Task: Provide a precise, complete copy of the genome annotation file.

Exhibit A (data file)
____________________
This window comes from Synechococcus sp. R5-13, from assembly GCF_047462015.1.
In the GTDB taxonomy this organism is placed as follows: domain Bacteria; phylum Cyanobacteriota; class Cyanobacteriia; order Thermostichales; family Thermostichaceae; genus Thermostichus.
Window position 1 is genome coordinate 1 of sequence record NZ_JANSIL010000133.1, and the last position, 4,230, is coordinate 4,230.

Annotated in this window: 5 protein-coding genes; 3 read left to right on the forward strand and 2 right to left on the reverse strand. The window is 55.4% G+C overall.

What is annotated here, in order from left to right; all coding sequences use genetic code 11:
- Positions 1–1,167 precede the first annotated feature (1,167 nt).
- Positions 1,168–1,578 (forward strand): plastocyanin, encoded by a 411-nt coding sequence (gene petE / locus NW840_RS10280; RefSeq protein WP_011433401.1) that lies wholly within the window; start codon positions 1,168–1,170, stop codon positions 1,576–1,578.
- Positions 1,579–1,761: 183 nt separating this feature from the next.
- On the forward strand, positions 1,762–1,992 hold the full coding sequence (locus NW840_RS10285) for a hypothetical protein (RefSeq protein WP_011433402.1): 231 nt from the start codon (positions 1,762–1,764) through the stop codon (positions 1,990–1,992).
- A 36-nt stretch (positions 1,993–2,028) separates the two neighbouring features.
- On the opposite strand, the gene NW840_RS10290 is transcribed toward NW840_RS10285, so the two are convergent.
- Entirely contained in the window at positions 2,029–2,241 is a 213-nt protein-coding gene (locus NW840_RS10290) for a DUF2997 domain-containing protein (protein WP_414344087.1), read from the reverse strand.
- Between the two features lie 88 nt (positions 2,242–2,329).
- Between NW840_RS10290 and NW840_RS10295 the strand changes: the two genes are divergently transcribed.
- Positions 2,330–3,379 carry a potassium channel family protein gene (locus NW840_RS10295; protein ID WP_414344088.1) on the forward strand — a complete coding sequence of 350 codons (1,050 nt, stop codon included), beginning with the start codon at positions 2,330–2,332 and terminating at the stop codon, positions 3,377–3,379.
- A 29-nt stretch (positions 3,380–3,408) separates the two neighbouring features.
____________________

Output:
This window comes from Synechococcus sp. R5-13, from assembly GCF_047462015.1.
In the GTDB taxonomy this organism is placed as follows: domain Bacteria; phylum Cyanobacteriota; class Cyanobacteriia; order Thermostichales; family Thermostichaceae; genus Thermostichus.
Window position 1 is genome coordinate 1 of sequence record NZ_JANSIL010000133.1, and the last position, 4,230, is coordinate 4,230.

Annotated in this window: 5 protein-coding genes; 3 read left to right on the forward strand and 2 right to left on the reverse strand. The window is 55.4% G+C overall.

What is annotated here, in order from left to right; all coding sequences use genetic code 11:
- Positions 1–1,167 precede the first annotated feature (1,167 nt).
- Positions 1,168–1,578 (forward strand): plastocyanin, encoded by a 411-nt coding sequence (gene petE / locus NW840_RS10280; RefSeq protein WP_011433401.1) that lies wholly within the window; start codon positions 1,168–1,170, stop codon positions 1,576–1,578.
- Positions 1,579–1,761: 183 nt separating this feature from the next.
- On the forward strand, positions 1,762–1,992 hold the full coding sequence (locus NW840_RS10285) for a hypothetical protein (RefSeq protein WP_011433402.1): 231 nt from the start codon (positions 1,762–1,764) through the stop codon (positions 1,990–1,992).
- A 36-nt stretch (positions 1,993–2,028) separates the two neighbouring features.
- On the opposite strand, the gene NW840_RS10290 is transcribed toward NW840_RS10285, so the two are convergent.
- Entirely contained in the window at positions 2,029–2,241 is a 213-nt protein-coding gene (locus NW840_RS10290) for a DUF2997 domain-containing protein (protein WP_414344087.1), read from the reverse strand.
- Between the two features lie 88 nt (positions 2,242–2,329).
- Between NW840_RS10290 and NW840_RS10295 the strand changes: the two genes are divergently transcribed.
- Positions 2,330–3,379 carry a potassium channel family protein gene (locus NW840_RS10295; protein ID WP_414344088.1) on the forward strand — a complete coding sequence of 350 codons (1,050 nt, stop codon included), beginning with the start codon at positions 2,330–2,332 and terminating at the stop codon, positions 3,377–3,379.
- A 29-nt stretch (positions 3,380–3,408) separates the two neighbouring features.